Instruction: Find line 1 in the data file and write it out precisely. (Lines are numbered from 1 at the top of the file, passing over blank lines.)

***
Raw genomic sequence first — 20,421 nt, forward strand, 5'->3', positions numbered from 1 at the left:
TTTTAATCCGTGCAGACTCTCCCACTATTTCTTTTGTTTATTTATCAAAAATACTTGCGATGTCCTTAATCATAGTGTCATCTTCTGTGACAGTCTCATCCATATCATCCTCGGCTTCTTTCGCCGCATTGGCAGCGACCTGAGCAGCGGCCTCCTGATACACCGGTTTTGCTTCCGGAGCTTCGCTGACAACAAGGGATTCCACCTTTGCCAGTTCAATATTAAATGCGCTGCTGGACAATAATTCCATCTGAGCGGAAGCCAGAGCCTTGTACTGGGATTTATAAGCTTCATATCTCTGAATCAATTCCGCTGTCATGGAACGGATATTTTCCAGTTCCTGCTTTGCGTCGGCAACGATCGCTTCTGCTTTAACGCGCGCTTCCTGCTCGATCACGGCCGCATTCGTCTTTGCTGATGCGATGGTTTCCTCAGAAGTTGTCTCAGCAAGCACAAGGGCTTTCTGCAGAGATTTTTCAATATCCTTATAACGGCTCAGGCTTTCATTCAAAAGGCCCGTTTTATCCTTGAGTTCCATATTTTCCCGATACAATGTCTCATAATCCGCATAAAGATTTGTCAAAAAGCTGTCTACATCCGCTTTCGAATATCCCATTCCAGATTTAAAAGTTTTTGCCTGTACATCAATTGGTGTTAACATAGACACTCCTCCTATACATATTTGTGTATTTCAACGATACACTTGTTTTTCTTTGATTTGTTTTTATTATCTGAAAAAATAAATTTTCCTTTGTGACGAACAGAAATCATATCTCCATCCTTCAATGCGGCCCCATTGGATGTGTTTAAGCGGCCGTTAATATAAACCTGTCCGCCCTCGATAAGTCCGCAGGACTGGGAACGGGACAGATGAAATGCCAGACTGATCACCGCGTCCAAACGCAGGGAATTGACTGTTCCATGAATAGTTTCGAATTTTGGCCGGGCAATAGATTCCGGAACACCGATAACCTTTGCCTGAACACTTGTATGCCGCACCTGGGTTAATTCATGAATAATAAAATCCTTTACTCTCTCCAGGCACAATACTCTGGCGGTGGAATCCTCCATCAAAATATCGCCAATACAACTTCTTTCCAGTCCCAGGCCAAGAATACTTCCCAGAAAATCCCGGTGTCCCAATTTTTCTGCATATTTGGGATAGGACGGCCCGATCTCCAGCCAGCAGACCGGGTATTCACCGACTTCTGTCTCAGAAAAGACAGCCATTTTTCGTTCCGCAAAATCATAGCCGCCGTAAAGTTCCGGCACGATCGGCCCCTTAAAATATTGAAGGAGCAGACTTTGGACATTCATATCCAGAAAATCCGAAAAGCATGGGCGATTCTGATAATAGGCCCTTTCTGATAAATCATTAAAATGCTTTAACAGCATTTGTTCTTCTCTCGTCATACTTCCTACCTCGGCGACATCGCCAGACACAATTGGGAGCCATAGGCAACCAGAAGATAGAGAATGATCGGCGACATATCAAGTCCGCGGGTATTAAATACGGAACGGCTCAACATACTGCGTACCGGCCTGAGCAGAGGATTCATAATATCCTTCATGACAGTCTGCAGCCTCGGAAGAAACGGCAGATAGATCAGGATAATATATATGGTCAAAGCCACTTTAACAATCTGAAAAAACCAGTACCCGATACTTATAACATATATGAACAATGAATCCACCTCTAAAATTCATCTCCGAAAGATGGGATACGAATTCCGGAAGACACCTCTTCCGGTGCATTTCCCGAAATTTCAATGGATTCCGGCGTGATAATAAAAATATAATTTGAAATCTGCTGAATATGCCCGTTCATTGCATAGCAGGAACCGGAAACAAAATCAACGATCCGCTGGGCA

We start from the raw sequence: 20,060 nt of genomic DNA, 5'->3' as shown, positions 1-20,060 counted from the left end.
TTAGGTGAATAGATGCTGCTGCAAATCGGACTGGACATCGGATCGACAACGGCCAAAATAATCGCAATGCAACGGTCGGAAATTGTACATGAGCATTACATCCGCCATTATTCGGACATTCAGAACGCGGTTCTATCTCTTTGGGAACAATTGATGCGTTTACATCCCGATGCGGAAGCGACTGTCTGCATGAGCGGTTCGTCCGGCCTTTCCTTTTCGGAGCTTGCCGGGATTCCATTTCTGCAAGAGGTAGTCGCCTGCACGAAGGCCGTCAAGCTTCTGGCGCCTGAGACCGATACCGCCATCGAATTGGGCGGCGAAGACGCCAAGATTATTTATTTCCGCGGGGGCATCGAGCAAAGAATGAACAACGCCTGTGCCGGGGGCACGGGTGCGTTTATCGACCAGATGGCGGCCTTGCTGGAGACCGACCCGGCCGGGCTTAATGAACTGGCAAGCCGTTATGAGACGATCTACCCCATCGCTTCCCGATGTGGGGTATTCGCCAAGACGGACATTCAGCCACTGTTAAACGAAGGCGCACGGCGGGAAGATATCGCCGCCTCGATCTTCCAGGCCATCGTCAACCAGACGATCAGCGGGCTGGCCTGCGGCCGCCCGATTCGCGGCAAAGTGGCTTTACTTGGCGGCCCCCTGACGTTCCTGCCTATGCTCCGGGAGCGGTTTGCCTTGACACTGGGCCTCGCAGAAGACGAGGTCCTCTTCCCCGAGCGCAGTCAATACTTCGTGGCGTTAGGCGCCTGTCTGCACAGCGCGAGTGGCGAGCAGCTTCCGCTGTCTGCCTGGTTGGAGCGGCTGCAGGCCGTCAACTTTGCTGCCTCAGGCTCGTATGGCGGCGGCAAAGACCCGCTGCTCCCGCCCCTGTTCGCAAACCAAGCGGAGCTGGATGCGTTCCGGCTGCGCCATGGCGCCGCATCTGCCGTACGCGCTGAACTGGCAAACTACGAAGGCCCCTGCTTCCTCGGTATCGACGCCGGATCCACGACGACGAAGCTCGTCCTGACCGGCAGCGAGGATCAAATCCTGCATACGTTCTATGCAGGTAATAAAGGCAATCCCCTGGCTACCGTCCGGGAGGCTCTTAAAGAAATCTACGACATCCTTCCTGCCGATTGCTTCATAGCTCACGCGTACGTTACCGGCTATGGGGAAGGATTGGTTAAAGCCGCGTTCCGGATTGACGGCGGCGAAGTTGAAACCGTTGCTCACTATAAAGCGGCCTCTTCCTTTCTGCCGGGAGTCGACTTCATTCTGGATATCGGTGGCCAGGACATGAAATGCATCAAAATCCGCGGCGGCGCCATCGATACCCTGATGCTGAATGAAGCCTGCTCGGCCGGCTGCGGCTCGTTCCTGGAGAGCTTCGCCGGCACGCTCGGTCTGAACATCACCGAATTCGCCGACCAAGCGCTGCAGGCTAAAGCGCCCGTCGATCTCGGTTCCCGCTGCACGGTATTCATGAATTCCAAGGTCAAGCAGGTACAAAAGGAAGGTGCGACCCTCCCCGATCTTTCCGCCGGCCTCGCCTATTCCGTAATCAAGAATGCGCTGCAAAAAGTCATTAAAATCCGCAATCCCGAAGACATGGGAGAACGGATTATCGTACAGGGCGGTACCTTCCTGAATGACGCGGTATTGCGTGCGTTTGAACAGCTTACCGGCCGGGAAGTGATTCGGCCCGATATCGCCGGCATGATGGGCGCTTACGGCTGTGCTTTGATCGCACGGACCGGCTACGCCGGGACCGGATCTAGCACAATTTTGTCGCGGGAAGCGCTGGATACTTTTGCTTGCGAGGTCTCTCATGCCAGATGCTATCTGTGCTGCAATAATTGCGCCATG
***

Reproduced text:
Raw genomic sequence first — 20,421 nt, forward strand, 5'->3', positions numbered from 1 at the left: